Eight O'Clock Dramatizes The 'Secrets' Of Whole-Bean Coffee

Packaged whole-bean coffee is getting its close-up moment, courtesy of a new radio, social and PR campaign from Eight O’Clock Coffee.

The campaign uses playful hyperbole to reveal a big “secret”: Coffee lovers needn’t spend lavishly at coffeehouses; they can make their own “perfect” cups at home by grinding and brewing Eight O’Clock’s “high-quality, affordable” whole beans.

Radio ads, from the Burns Group, were launched in five target markets: New York, Philadelphia, Atlanta, Buffalo and Rochester. 

Starting this week, those are being supported with ads on social media targeting users in the same markets with a video: “Revealed: Secrets Coffee Houses Don’t Want You to Know.” 



The video (also being promoted on the brand’s social media channels) shows a still-sleepy guy choosing a package of Eight O’Clock whole beans from among many varieties in his kitchen cabinet, throwing some into a grinder, brewing them and ecstatically savoring (above) an aromatic cup of java. During the segment, on-screen titles provide the three secrets: “Great coffee is closer than you think”; “grinding beans yourself can change your life”; and “great coffee at home will make you as happy as this guy.”

The video’s launch was also promoted to targeted media, who received “top secret” packages, including samples of the brand’s whole-bean coffee, alerting them that Eight O’Clock would be “shattering a centuries-old veil of secrecy that’s surrounded the coffee industry” during an online event on Feb. 22 (at 8 a.m., of course) at

The brand simultaneously announced, on that site page and its social media channels, the launch of a giveaway of "Coffee-House-Crusher" prize packs consisting of packages of Eight O’Clock whole-bean coffee, a Black and Decker Grind & Brew coffee maker, a Friis Whole Bean Coffee Vault (a storage canister designed to preserve beans’ flavor). After Feb. 22, fans will also have opportunities to enter for chances to win packs on Feb. 29 and March 7, and they’ll be seeing more social media efforts in the coming weeks.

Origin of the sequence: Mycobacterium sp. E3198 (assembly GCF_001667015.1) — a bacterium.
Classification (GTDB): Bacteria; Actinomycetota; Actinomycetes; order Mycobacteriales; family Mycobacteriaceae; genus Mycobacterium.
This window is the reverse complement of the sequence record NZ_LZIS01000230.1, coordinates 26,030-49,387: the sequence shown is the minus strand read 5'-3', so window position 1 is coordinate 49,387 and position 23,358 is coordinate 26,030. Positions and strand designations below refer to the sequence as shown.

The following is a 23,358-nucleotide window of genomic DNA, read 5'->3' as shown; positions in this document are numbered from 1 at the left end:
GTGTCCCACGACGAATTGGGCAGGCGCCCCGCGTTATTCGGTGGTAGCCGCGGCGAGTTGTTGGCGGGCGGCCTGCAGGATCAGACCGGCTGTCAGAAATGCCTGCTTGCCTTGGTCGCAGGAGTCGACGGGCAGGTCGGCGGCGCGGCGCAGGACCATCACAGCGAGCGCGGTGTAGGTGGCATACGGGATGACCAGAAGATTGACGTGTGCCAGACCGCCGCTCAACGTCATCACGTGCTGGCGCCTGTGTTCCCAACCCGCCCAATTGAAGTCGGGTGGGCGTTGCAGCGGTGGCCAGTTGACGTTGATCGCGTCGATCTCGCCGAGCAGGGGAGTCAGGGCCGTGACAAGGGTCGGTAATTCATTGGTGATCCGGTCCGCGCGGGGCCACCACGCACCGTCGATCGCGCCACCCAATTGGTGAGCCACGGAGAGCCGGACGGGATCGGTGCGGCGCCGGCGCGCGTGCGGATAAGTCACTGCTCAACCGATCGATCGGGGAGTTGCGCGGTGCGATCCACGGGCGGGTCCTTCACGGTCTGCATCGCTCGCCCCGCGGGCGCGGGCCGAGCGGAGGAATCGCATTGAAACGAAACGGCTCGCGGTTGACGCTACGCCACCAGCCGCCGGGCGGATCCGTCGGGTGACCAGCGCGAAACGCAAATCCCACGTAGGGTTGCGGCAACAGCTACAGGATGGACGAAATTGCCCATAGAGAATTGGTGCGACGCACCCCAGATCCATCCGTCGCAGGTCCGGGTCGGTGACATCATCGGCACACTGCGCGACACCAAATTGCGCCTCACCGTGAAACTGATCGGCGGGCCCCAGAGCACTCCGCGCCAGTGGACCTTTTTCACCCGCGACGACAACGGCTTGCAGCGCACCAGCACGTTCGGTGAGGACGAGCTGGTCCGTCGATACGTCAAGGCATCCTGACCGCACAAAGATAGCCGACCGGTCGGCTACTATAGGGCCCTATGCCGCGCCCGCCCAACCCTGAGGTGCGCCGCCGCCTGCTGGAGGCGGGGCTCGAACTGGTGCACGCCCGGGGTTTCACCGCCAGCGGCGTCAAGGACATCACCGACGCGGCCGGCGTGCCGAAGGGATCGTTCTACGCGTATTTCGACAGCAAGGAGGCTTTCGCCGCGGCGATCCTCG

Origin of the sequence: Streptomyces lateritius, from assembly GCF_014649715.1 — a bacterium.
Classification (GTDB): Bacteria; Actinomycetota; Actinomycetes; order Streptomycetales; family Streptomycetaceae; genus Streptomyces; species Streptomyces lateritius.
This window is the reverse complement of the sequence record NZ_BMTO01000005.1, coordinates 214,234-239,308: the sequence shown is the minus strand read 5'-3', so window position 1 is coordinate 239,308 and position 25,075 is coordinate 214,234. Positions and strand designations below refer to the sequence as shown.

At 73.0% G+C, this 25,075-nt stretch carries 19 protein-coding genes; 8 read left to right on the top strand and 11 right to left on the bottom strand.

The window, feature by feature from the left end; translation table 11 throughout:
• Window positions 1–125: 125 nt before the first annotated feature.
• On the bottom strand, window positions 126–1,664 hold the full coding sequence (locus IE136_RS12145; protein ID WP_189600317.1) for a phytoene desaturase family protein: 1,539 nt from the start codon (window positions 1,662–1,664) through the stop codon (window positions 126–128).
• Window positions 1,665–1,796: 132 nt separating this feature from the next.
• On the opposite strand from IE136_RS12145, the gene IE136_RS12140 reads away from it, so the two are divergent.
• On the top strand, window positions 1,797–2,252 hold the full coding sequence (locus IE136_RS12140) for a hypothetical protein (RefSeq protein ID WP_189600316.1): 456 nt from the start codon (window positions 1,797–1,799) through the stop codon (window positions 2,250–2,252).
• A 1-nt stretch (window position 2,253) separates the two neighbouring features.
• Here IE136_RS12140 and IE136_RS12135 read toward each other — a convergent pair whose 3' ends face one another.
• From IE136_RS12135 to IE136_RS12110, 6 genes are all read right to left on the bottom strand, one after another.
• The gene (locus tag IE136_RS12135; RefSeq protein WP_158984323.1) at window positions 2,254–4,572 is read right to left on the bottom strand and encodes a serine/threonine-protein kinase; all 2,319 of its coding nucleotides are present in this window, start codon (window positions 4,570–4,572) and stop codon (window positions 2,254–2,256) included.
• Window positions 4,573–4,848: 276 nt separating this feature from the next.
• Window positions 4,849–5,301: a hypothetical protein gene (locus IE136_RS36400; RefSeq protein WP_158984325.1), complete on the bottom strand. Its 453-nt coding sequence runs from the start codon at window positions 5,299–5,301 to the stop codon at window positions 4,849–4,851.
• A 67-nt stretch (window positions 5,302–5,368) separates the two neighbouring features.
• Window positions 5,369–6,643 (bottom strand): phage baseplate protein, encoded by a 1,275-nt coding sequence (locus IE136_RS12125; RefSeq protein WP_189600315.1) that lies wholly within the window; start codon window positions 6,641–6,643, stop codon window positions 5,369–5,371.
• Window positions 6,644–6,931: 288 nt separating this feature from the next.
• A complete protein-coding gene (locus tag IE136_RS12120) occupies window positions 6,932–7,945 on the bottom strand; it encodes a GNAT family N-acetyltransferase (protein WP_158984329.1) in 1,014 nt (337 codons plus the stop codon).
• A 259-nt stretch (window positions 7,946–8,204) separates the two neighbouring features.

The S3 Agency devised and is implementing the campaign's social media and PR components, including the video and the campaign landing page on the brand's site (the agency was the designer of the overall site).

Eight O’Clock has a long history of being a leader in whole-bean coffee. It originated nearly 160 years ago as A&P’s house brand, available exclusively in the whole-bean format. For many years, A&P (which recently went bankrupt and is being sold off in pieces) provided in-store machines so that customers could custom-grind their beans. For a time, some other retailers carrying the whole-bean product also offered in-store grinders.

In 2003, A&P sold the Eight O’Clock brand to private-equity firm Gryphon Investors, which quickly introduced the brand’s first packaged ground coffee line. Gryphon sold the Eight O'Clock Coffee Company to Tata Global Beverages in 2006.

This is among the first Eight O’Clock marketing efforts focused specifically on the whole-bean line since Tata bought the brand.

Eight O’Clock, along with the fiercely competitive packaged coffee category as a whole, has had its ups and downs in recent years. The category saw an upsurge in the post-2008 recessionary years as consumers cut back on coffeehouse spending. But it’s seen modest growth in recent years, mostly driven by double-digit growth in the single-serve format.

Tata Global — which as of 2014 generated an estimated 18% of its revenues from Eight O’Clock — partnered with Green Mountain in 2012 to launch Eight O’Clock K-Cups for Keurig machines, and grabbed a 7% share of the single-serve market within two years, according to

In 2013, Tata implemented a major brand refresh and marketing campaign that also drove increased sales.

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